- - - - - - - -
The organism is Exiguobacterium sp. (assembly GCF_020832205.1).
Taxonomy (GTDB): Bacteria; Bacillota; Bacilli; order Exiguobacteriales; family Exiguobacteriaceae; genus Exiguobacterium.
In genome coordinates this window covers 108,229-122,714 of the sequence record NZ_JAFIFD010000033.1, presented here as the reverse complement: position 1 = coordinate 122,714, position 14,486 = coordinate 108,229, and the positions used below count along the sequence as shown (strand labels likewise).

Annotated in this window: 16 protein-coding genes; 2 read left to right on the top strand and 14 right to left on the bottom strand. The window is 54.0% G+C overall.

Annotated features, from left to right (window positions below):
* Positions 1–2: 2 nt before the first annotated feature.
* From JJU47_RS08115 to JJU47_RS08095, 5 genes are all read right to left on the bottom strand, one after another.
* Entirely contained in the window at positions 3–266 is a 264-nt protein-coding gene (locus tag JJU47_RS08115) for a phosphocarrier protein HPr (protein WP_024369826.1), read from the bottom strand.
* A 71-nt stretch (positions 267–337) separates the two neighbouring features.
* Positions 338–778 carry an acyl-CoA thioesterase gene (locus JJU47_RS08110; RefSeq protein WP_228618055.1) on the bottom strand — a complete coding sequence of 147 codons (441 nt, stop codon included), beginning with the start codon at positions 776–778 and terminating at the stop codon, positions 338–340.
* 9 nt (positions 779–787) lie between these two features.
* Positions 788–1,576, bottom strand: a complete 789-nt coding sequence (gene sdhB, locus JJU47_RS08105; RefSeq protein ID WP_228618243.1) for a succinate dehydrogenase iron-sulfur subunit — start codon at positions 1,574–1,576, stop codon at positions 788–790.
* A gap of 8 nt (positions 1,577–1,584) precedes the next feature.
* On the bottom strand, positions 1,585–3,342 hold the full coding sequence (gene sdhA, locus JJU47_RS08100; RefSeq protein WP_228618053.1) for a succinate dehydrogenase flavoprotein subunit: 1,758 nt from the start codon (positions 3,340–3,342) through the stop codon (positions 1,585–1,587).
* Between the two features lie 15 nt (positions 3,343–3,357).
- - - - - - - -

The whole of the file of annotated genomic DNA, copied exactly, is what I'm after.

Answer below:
The organism is Exiguobacterium sp. (assembly GCF_020832205.1).
Taxonomy (GTDB): Bacteria; Bacillota; Bacilli; order Exiguobacteriales; family Exiguobacteriaceae; genus Exiguobacterium.
In genome coordinates this window covers 108,229-122,714 of the sequence record NZ_JAFIFD010000033.1, presented here as the reverse complement: position 1 = coordinate 122,714, position 14,486 = coordinate 108,229, and the positions used below count along the sequence as shown (strand labels likewise).

Annotated in this window: 16 protein-coding genes; 2 read left to right on the top strand and 14 right to left on the bottom strand. The window is 54.0% G+C overall.

Annotated features, from left to right (window positions below):
* Positions 1–2: 2 nt before the first annotated feature.
* From JJU47_RS08115 to JJU47_RS08095, 5 genes are all read right to left on the bottom strand, one after another.
* Entirely contained in the window at positions 3–266 is a 264-nt protein-coding gene (locus tag JJU47_RS08115) for a phosphocarrier protein HPr (protein WP_024369826.1), read from the bottom strand.
* A 71-nt stretch (positions 267–337) separates the two neighbouring features.
* Positions 338–778 carry an acyl-CoA thioesterase gene (locus JJU47_RS08110; RefSeq protein WP_228618055.1) on the bottom strand — a complete coding sequence of 147 codons (441 nt, stop codon included), beginning with the start codon at positions 776–778 and terminating at the stop codon, positions 338–340.
* 9 nt (positions 779–787) lie between these two features.
* Positions 788–1,576, bottom strand: a complete 789-nt coding sequence (gene sdhB, locus JJU47_RS08105; RefSeq protein ID WP_228618243.1) for a succinate dehydrogenase iron-sulfur subunit — start codon at positions 1,574–1,576, stop codon at positions 788–790.
* A gap of 8 nt (positions 1,577–1,584) precedes the next feature.
* On the bottom strand, positions 1,585–3,342 hold the full coding sequence (gene sdhA, locus JJU47_RS08100; RefSeq protein WP_228618053.1) for a succinate dehydrogenase flavoprotein subunit: 1,758 nt from the start codon (positions 3,340–3,342) through the stop codon (positions 1,585–1,587).
* Between the two features lie 15 nt (positions 3,343–3,357).